Gavin Wright is a student at one of the schools the Durham Catholic District School Board (DCDSB) operates in their region. Wright is in grade six and struggles with writing and spelling because of this the DCDSB has provided him the necessary software to achieve his goals.
“Because I struggle with my spelling, and writing. My laptop has Word Q and Dragon.Word Q helps me spell and Dragon lets me speak into it and my words come out. Kurzweil helps with my reading because it will read what I scan into it,”said Wright.
Kate Remiz, a Student Services Coordinator of Assistive Technology,said the school board is using voice to text and text to speech software such as Dragon Naturally Sound, Kurzweil, and organizational software Such as Smart Ideas to help students reach their full potential.
Dragon Naturally Speaking (DNS) is one of the text to speech software Ramirez has been recommending for students who are not proficient at typing or may have issues with mobility.
With DNS student can use their voice to perform tasks such as search the web, send emails, and write documents with Microsoft Word. DNS was created by an American company called Nuance and is used in a variety of environments such as schools, workplaces, and libraries.
Kurzweil is another text to speech software that the DCDSB is using to help its students. With Kurzweil students can listen to their textbooks being read to them on their MacBooks or other devices.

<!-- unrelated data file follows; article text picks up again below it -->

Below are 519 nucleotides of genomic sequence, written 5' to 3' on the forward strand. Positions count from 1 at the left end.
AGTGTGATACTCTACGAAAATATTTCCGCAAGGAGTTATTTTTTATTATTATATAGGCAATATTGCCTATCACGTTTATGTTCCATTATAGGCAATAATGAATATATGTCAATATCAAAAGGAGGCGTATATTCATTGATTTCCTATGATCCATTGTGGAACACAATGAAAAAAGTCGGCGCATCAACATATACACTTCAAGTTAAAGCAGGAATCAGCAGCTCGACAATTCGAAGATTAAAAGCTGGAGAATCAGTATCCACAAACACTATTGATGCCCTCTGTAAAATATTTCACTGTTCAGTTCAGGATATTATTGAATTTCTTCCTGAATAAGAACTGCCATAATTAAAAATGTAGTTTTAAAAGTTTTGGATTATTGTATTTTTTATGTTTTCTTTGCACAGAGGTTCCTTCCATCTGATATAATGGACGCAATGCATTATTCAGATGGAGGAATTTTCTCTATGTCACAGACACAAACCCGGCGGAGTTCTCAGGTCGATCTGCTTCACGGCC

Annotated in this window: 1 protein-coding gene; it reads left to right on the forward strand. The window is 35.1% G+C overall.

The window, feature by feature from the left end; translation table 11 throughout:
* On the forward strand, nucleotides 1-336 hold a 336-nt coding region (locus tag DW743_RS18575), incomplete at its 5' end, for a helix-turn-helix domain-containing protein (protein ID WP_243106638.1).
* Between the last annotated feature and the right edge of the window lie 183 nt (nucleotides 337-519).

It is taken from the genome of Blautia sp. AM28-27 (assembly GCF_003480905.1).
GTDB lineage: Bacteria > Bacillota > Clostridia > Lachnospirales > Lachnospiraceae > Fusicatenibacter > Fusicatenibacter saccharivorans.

“Text-to-speech software is well-received by our classroom teachers and teachers are supportive of our students who use technology to support their learning. A common misconception about our students with unique learning needs is that they are unable to meet the demands of the curriculum. This is not true. These are really smart students who, with the support of Assistive Technology, are able to problem-solve, collaborate, and share their thoughts and ideas.” said Remiz.
Although Remiz says she has received positive feedback from teachers and students on the speech to text software and other assistive technology, she has also faced challenges in implementing the technology.
“In terms of assistive technology, there can be some challenges. Research shows that if a student isn’t ready to have a piece of assistive technology, then they won’t use the assistive technology and will revert back to using paper and pen. Therefore, our team of Assistive Technology Specialists take time to assess the needs of our students to ensure they are ready to receive the technology. Once the assistive technology is in the hands of our students, the Assistive Technology Specialists train the students to use the different assistive software. Our students are always supported by the Assistive Technology Team, as well as by the Program Support Teachers and the Classroom Teachers in the schools.”said Remiz.
In a 2007 survey done by Statistics Canada, it was found that 3.2 per cent of Canadian children have a learning disability,nd in a 2012 survey Statistics Canada found 2.3 per cent of adults ages 15- 24 reported having a learning disability.
According to the Learning Disabilities Association of Canada, assistive technology can benefit children such as Wright with learning disabilities by improving their confidence and self esteem, and can help them become more independent.